Published: Sunday, September 18, 2011, 2:00 AM Updated: Monday, September 19, 2011, 12:07 PM
Among my least favorite clichés is that one about “speaking truth to power.” It’s easy to speak truth to powerful people. There aren’t many of them and they don’t care what you say.
What really takes nerve is to speak truth to knuckleheads. There are tens of millions of them. And they get to vote.
That is the charm of Ron Paul. I think I can say, without fear of contradiction, that no politician in recent history has irritated so many knuckleheads in so few words.
The high point had to be last week at that tea party debate in Florida. A questioner asked whether the candidates favor cutting defense spending to balance the budget. Given the fact that every candidate opposes tax hikes, the only intelligent response had to be, “Of course.”
But when the Texas congressman said exactly that, he set off a sort of knucklehead revolt. Paul started with an assertion that the armed forces should be used solely for defensive purposes. Many Republicans would agree with that. But Paul felt a need to needle the knuckleheads:
“The purpose of al Qaeda was to attack us, invite us over there, where they can target us and they have been doing it,” said Paul. “They have more attacks against us and the American interests per month than occurred in all the years before 9/11, but we’re there occupying their land.”
After Paul went on to ask how we’d feel if we were invaded by China, the No. 1 knucklehead in the race, Rick Santorum, got a chance to reply. He’d been standing there with his jaw open like a flounder and he rose to the bait like it was a chunk of fresh squid.
“We stand for American exceptionalism,” (Note: This term was coined by a communist; see here.) ) the former U.S. senator from Pennsylvania proclaimed. “We stand for freedom and opportunity for everyone around the world.”
This got the predictable round of applause from the knuckleheads. But Paul went right back at them: “As long as this country follows that idea, we’re going to be under a lot of danger,” he said. He proceeded to point out the harsh reality that armed occupation leads to armed resistance.
All of this earned Paul a hearty round of boos, but it’s the accepted view among those who understand terrorism. The statistics Paul cited come from Robert Pape, a University of Chicago political scientist who has studied suicide terrorism extensively. Pape notes that before 9/11, only about 10 percent of suicide attacks were aimed at Americans. Now, it’s more than 90 percent.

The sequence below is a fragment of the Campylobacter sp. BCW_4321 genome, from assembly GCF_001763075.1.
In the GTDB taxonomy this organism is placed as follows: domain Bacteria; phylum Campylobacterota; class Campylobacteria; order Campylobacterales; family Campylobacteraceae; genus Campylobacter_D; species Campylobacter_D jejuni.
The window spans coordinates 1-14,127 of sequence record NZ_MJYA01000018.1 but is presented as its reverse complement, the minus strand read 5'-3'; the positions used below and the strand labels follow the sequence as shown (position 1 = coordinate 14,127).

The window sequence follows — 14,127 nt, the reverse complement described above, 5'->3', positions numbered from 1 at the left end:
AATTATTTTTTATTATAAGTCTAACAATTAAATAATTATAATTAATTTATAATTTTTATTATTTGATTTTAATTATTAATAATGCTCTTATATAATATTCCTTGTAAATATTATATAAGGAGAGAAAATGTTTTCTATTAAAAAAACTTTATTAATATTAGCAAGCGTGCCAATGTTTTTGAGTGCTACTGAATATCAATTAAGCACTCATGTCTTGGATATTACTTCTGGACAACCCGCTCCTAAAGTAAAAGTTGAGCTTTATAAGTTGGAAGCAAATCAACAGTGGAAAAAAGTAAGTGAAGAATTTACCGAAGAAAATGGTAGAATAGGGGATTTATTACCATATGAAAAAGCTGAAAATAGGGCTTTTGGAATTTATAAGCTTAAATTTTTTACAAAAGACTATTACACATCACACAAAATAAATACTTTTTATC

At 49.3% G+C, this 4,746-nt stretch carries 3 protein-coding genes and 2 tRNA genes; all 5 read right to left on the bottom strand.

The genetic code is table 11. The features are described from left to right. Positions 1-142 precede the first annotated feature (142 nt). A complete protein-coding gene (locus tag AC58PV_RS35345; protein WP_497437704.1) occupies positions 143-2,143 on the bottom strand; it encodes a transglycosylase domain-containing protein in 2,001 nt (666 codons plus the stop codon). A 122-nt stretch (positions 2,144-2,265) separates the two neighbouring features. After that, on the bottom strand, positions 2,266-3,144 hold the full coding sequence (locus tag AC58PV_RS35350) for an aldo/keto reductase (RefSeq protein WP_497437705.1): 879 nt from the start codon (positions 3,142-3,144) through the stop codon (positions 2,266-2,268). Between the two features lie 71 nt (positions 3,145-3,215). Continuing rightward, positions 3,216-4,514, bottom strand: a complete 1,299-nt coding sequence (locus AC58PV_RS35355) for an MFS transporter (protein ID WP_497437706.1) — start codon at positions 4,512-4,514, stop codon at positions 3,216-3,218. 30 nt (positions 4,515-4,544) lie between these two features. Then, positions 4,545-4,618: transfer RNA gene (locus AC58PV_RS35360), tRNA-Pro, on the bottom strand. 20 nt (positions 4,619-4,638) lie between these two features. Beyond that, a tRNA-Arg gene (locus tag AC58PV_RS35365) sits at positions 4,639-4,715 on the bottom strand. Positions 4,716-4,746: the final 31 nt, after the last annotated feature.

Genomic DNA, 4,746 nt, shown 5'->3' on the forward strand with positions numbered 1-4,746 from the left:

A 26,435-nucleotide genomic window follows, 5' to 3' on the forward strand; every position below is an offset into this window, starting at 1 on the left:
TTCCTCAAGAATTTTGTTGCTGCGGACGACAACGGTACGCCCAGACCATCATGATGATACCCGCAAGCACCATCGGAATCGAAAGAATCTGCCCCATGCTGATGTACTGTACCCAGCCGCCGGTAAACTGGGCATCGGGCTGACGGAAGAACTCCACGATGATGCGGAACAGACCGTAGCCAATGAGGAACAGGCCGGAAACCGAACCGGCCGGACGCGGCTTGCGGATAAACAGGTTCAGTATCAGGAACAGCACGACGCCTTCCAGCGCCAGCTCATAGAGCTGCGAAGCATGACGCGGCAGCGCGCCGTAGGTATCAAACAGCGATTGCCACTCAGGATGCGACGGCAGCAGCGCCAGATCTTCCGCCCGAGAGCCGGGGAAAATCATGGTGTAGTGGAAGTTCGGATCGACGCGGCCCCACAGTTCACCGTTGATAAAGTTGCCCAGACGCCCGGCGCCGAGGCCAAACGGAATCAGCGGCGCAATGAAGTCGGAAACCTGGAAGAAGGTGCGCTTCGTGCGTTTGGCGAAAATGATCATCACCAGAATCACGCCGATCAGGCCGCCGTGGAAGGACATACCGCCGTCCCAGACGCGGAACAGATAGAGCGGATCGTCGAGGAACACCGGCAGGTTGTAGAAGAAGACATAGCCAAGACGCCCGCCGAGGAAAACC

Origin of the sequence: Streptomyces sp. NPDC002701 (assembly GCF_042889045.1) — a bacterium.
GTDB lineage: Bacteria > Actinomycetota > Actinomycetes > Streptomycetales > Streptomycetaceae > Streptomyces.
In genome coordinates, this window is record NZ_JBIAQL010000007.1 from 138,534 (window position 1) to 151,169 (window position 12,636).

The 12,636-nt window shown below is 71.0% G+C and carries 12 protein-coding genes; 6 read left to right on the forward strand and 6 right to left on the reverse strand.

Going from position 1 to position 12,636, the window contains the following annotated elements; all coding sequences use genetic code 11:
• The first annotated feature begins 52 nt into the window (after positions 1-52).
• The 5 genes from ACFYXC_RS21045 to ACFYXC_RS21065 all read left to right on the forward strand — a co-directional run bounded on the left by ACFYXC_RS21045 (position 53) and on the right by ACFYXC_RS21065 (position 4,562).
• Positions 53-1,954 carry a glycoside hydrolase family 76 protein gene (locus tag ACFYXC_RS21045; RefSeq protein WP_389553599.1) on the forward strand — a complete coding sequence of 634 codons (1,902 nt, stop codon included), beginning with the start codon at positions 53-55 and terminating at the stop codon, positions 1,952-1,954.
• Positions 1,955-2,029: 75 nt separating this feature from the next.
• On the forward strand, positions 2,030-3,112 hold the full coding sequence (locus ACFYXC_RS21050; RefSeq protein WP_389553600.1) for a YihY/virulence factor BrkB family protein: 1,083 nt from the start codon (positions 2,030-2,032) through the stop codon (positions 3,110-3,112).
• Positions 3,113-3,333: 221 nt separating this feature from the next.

Perhaps the leading American expert on suicide terrorism is Bob Baer, a former CIA agent who spent most of the ’80s and ’90s running around the Mideast. When I called Baer to ask his opinion of Paul’s parallel to a foreign invasion of the United States, he brought up the 1984 movie “Red Dawn.”
In it, a small town in Colorado is invaded by Russian paratroopers. The local high school kids get guns and take to the hills.
“We don’t want to be occupied,” said Baer, who’s from Colorado. “The movie was about high school kids essentially committing suicide.”
In making the documentary “The Cult of the Suicide Bomber,” Baer interviewed several would-be suicide bombers who had been captured before killing themselves, as well as the relatives of many successful suicide bombers.
“There was a guy whose cousin blew herself up in a restaurant,” he recalled. “And he said, ‘Because they’re killing us, we have to blow ourselves up. We don’t have F-16s and tanks, so we have to use suicide belts.’”
The ultimate irony here, Baer said, is that Islamic radicals may not be needing those suicide belts much longer. Thanks to the insistence by the neoconservatives — which is the polite way of saying “knucklehead” — that everyone should be freed from dictatorial rule, Islamic fundamentalists are now in a position to control much of the Mideast.
Once freed from the horrible Hosni Mubarak, Baer noted, the Egyptians promptly sacked the Israeli embassy in Cairo. If the dictatorship in Syria falls, he said, Israel will be surrounded on all sides by angry Muslims. All of them will have the freedom and opportunity Santorum and his fellow neocons wanted them to have.
“We really do have to wake up,” Baer said. “We do not have the money to play out our fantasies.”